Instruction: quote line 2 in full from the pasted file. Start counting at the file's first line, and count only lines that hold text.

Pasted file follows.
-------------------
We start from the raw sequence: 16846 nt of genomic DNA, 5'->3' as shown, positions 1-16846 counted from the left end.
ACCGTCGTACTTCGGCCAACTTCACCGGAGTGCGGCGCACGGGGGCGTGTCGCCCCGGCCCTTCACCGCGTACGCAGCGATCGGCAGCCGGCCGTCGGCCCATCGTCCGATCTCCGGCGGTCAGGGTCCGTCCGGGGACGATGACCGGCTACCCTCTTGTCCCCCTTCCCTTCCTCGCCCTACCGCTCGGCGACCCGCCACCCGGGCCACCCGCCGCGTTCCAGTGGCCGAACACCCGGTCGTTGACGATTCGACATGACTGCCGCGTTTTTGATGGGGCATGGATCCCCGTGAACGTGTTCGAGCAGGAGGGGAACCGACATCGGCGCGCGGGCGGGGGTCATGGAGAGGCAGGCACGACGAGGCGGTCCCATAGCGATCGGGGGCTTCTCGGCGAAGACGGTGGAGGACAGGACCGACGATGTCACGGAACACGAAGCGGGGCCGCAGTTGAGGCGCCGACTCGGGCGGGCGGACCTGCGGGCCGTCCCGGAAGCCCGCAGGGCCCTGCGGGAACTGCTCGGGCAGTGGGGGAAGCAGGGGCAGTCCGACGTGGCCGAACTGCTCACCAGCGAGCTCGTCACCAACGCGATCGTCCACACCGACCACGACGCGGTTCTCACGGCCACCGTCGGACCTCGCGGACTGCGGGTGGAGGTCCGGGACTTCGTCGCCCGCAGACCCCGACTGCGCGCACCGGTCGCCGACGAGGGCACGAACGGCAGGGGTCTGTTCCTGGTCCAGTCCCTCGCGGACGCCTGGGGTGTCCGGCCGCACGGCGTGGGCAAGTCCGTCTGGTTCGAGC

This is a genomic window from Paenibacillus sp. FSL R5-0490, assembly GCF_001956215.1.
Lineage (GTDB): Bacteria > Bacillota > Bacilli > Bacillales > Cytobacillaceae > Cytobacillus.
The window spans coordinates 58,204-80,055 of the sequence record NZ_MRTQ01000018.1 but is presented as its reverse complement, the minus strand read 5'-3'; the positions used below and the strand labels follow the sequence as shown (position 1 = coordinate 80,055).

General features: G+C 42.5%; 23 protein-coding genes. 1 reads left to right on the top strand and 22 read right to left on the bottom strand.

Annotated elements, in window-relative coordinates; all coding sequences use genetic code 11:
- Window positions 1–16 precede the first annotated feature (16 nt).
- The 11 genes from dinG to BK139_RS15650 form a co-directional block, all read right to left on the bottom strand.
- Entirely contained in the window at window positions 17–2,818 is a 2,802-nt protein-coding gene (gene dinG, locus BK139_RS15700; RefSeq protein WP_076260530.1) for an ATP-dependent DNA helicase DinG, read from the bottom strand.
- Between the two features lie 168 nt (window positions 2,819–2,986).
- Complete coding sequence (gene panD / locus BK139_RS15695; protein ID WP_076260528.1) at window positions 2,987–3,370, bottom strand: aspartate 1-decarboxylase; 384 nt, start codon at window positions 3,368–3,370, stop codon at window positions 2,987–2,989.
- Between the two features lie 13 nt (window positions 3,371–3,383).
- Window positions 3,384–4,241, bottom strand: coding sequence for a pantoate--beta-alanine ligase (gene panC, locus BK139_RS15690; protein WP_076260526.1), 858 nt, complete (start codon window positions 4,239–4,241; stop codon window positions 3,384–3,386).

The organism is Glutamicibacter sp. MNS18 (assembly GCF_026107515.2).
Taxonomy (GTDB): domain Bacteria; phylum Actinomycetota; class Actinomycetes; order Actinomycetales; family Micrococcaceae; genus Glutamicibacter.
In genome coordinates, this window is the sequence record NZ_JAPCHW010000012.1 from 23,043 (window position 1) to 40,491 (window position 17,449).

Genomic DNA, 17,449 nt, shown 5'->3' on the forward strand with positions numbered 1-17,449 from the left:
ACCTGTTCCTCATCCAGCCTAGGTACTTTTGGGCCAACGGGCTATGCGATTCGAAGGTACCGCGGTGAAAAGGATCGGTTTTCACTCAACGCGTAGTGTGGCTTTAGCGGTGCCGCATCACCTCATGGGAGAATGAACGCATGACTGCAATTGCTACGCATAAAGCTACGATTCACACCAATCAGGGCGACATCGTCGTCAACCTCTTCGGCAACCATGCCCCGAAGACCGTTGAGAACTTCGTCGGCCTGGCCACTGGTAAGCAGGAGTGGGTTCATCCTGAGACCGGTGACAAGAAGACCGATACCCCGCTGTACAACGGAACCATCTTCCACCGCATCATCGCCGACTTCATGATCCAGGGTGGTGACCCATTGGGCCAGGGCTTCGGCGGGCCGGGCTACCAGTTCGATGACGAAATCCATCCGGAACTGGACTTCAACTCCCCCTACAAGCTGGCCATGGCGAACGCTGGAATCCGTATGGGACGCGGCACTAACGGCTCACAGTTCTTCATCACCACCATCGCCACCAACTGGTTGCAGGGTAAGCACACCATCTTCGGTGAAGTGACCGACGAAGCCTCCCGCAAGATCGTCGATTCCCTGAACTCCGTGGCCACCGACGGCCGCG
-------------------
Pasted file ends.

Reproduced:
ACCGTCGTACTTCGGCCAACTTCACCGGAGTGCGGCGCACGGGGGCGTGTCGCCCCGGCCCTTCACCGCGTACGCAGCGATCGGCAGCCGGCCGTCGGCCCATCGTCCGATCTCCGGCGGTCAGGGTCCGTCCGGGGACGATGACCGGCTACCCTCTTGTCCCCCTTCCCTTCCTCGCCCTACCGCTCGGCGACCCGCCACCCGGGCCACCCGCCGCGTTCCAGTGGCCGAACACCCGGTCGTTGACGATTCGACATGACTGCCGCGTTTTTGATGGGGCATGGATCCCCGTGAACGTGTTCGAGCAGGAGGGGAACCGACATCGGCGCGCGGGCGGGGGTCATGGAGAGGCAGGCACGACGAGGCGGTCCCATAGCGATCGGGGGCTTCTCGGCGAAGACGGTGGAGGACAGGACCGACGATGTCACGGAACACGAAGCGGGGCCGCAGTTGAGGCGCCGACTCGGGCGGGCGGACCTGCGGGCCGTCCCGGAAGCCCGCAGGGCCCTGCGGGAACTGCTCGGGCAGTGGGGGAAGCAGGGGCAGTCCGACGTGGCCGAACTGCTCACCAGCGAGCTCGTCACCAACGCGATCGTCCACACCGACCACGACGCGGTTCTCACGGCCACCGTCGGACCTCGCGGACTGCGGGTGGAGGTCCGGGACTTCGTCGCCCGCAGACCCCGACTGCGCGCACCGGTCGCCGACGAGGGCACGAACGGCAGGGGTCTGTTCCTGGTCCAGTCCCTCGCGGACGCCTGGGGTGTCCGGCCGCACGGCGTGGGCAAGTCCGTCTGGTTCGAGC